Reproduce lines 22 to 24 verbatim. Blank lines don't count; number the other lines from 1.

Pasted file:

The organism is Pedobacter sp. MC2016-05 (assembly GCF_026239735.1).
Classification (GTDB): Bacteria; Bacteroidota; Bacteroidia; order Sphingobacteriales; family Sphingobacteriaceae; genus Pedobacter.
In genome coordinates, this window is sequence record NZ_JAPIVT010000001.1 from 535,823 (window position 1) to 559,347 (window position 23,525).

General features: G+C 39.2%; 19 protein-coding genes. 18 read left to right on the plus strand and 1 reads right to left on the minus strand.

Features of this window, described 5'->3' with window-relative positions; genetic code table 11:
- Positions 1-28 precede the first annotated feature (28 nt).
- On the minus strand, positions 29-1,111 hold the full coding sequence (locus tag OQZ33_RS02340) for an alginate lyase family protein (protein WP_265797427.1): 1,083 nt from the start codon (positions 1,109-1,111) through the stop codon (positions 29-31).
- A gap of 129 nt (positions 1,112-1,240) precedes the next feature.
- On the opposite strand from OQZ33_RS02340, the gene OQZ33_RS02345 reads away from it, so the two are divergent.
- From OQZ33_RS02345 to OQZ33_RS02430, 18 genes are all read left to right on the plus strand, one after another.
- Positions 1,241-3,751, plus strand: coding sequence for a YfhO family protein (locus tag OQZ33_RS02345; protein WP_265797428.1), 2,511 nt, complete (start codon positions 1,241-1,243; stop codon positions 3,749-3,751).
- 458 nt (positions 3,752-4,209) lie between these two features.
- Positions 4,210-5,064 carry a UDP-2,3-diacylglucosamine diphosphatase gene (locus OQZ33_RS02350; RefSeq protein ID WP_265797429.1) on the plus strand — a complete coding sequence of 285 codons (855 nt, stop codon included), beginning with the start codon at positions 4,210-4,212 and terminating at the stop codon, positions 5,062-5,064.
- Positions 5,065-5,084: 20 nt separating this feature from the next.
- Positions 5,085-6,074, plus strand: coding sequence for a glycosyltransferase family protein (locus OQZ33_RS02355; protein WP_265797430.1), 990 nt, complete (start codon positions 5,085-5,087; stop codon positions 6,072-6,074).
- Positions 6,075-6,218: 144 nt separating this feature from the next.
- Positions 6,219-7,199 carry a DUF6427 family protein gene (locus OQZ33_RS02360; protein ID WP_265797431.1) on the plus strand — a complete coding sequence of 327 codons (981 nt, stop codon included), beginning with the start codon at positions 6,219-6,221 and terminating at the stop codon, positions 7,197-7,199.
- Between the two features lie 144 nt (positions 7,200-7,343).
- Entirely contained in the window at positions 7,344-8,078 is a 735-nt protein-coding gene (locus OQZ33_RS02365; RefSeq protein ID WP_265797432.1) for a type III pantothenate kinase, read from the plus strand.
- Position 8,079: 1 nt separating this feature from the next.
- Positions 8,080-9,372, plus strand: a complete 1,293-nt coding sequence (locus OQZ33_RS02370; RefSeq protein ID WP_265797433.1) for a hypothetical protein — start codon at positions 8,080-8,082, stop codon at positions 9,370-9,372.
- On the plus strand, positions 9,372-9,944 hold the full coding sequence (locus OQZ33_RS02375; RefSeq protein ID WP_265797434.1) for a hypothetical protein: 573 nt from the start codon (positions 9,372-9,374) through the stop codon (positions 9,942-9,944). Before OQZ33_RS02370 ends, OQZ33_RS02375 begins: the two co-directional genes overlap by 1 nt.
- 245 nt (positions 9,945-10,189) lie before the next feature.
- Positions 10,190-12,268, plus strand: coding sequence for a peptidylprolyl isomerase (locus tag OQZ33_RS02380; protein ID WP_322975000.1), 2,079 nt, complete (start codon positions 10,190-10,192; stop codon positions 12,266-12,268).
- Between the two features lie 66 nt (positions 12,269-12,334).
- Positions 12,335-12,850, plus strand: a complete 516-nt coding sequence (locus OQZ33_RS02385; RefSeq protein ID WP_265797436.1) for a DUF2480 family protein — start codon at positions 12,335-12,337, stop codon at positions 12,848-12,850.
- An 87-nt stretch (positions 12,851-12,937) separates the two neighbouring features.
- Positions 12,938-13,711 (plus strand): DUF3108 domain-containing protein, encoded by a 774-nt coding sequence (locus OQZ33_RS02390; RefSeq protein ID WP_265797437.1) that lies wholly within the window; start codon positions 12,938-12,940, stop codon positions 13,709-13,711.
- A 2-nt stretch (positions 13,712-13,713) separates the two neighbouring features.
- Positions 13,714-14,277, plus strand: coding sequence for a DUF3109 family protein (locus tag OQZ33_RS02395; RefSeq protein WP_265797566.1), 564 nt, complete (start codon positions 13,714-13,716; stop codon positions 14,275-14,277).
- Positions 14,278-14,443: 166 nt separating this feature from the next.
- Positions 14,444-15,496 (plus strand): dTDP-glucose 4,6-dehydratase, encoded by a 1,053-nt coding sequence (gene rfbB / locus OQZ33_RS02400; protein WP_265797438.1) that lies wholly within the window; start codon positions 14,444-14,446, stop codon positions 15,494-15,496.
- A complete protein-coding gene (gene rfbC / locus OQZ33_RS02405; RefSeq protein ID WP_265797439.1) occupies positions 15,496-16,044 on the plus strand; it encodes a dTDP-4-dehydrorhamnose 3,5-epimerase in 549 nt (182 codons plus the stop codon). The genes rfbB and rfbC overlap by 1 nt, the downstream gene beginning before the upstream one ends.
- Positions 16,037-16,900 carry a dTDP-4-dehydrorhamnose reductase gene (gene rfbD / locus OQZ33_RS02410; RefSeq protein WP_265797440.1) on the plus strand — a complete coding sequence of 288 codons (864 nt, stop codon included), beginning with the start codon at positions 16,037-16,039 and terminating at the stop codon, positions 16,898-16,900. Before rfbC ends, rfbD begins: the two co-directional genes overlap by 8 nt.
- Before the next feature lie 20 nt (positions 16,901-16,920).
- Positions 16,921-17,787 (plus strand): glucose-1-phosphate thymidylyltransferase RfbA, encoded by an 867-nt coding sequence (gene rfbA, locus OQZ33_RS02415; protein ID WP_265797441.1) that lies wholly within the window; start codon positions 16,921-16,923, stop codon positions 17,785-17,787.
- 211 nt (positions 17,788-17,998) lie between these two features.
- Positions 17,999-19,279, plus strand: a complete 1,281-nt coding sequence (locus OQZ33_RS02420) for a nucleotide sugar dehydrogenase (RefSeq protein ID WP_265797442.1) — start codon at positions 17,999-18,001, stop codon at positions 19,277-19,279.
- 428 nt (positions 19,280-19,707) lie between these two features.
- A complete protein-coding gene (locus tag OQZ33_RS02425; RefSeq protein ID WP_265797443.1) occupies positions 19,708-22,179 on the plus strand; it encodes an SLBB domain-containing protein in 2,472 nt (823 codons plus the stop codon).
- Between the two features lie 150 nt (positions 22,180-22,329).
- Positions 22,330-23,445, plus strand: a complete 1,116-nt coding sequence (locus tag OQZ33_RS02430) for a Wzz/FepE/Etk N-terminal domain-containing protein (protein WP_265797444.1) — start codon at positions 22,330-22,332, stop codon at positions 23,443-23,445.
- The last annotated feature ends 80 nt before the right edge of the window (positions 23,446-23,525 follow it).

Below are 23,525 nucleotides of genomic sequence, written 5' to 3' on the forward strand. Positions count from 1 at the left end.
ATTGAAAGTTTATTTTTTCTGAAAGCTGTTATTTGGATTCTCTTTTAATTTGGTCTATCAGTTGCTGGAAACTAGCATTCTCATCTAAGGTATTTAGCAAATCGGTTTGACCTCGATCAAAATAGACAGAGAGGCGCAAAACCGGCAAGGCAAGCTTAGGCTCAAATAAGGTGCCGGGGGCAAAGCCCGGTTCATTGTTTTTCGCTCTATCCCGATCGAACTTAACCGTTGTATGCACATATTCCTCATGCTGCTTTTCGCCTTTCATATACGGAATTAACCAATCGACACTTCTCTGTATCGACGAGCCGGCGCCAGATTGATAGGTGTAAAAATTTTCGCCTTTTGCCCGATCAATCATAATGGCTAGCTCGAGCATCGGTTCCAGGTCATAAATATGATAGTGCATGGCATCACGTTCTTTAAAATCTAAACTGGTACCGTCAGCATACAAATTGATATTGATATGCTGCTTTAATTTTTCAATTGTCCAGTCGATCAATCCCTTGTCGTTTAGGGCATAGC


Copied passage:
- On the plus strand, positions 9,372-9,944 hold the full coding sequence (locus OQZ33_RS02375; RefSeq protein ID WP_265797434.1) for a hypothetical protein: 573 nt from the start codon (positions 9,372-9,374) through the stop codon (positions 9,942-9,944). Before OQZ33_RS02370 ends, OQZ33_RS02375 begins: the two co-directional genes overlap by 1 nt.
- 245 nt (positions 9,945-10,189) lie before the next feature.
- Positions 10,190-12,268, plus strand: coding sequence for a peptidylprolyl isomerase (locus tag OQZ33_RS02380; protein ID WP_322975000.1), 2,079 nt, complete (start codon positions 10,190-10,192; stop codon positions 12,266-12,268).